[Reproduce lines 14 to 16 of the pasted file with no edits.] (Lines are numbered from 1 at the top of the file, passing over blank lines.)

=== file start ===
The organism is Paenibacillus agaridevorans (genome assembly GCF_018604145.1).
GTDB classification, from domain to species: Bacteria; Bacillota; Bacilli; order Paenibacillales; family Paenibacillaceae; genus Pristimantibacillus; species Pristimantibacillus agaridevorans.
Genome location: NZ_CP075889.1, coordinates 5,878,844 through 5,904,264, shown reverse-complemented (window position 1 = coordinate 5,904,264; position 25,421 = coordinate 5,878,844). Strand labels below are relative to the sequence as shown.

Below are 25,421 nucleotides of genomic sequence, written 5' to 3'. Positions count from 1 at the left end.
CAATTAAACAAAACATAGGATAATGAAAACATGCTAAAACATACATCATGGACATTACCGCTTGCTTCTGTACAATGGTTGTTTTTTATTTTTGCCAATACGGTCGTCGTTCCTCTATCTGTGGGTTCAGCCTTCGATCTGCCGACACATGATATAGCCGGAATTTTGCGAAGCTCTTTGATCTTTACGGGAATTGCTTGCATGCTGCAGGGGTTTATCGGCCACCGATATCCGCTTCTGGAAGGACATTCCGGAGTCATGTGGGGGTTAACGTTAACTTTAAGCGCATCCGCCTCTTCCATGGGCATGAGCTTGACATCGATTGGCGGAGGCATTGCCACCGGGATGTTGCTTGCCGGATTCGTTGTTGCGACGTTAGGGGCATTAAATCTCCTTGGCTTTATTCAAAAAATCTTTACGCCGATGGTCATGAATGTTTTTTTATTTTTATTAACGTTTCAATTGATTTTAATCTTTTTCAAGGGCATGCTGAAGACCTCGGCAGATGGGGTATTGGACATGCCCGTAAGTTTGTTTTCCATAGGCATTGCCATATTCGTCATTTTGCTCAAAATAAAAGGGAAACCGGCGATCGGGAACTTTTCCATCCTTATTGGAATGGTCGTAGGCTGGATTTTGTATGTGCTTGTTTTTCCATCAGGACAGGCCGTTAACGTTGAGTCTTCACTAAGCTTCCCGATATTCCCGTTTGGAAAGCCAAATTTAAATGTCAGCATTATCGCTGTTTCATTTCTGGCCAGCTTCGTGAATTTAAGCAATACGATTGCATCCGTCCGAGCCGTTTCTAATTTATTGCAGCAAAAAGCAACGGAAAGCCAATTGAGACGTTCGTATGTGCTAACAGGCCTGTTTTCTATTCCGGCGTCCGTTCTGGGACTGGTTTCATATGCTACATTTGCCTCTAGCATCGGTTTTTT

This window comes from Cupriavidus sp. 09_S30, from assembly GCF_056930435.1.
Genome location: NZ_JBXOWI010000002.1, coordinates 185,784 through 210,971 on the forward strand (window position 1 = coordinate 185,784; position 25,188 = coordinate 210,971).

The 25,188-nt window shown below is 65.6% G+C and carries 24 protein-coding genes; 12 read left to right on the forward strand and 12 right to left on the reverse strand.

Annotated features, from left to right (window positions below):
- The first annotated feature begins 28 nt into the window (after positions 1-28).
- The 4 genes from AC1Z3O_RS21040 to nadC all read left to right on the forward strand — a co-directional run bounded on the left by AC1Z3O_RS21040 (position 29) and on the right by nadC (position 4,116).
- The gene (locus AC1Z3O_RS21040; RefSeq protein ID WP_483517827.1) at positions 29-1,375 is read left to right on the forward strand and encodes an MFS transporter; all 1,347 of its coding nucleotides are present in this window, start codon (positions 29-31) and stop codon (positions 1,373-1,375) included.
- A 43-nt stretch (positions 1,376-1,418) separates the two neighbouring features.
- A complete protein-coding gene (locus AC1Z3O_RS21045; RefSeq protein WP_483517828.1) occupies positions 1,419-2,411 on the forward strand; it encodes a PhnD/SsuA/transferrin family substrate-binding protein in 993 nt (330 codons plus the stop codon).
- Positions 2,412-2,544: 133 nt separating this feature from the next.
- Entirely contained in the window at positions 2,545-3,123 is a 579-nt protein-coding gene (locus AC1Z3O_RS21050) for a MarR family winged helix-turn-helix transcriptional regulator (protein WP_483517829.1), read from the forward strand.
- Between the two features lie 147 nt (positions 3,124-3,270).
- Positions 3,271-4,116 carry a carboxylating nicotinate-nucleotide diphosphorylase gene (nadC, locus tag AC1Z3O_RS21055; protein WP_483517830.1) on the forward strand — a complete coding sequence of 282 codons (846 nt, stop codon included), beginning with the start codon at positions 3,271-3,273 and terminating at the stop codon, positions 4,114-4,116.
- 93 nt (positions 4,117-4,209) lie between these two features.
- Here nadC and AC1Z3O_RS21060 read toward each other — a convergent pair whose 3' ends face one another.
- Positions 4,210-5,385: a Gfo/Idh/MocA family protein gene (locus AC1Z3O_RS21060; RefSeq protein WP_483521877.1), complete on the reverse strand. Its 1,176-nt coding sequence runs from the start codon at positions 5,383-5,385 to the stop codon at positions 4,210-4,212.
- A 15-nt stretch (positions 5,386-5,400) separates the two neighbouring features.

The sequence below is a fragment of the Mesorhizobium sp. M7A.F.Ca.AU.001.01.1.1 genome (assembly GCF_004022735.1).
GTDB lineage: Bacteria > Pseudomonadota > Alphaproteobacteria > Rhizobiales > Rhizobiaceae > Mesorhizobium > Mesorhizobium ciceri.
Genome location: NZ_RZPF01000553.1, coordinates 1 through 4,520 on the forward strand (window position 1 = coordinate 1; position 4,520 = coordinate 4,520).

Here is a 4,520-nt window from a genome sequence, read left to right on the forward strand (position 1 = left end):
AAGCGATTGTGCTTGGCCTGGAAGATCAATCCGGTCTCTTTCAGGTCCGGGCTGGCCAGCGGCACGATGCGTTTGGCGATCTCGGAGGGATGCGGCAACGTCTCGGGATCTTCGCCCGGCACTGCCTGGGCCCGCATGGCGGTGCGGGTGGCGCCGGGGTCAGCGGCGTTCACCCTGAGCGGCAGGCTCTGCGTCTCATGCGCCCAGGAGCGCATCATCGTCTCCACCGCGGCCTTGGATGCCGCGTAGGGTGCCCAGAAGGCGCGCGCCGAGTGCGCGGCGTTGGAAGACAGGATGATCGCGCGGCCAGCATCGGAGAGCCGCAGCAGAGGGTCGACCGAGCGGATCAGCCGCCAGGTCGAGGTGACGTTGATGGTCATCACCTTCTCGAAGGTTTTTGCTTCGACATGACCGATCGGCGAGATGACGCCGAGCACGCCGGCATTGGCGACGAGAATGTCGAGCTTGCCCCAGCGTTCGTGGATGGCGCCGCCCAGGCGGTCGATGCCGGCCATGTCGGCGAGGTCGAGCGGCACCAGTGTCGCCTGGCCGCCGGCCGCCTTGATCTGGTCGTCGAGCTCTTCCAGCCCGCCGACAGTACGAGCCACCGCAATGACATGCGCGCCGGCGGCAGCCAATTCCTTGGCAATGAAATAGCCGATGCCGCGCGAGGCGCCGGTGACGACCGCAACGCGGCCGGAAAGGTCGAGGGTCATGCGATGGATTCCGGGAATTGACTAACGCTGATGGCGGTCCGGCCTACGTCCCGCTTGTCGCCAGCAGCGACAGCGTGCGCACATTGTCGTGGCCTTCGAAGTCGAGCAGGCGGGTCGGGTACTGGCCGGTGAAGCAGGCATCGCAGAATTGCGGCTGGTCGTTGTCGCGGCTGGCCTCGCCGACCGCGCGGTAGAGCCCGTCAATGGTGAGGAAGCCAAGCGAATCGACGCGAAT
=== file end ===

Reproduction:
- A complete protein-coding gene (locus AC1Z3O_RS21045; RefSeq protein WP_483517828.1) occupies positions 1,419-2,411 on the forward strand; it encodes a PhnD/SsuA/transferrin family substrate-binding protein in 993 nt (330 codons plus the stop codon).
- Positions 2,412-2,544: 133 nt separating this feature from the next.
- Entirely contained in the window at positions 2,545-3,123 is a 579-nt protein-coding gene (locus AC1Z3O_RS21050) for a MarR family winged helix-turn-helix transcriptional regulator (protein WP_483517829.1), read from the forward strand.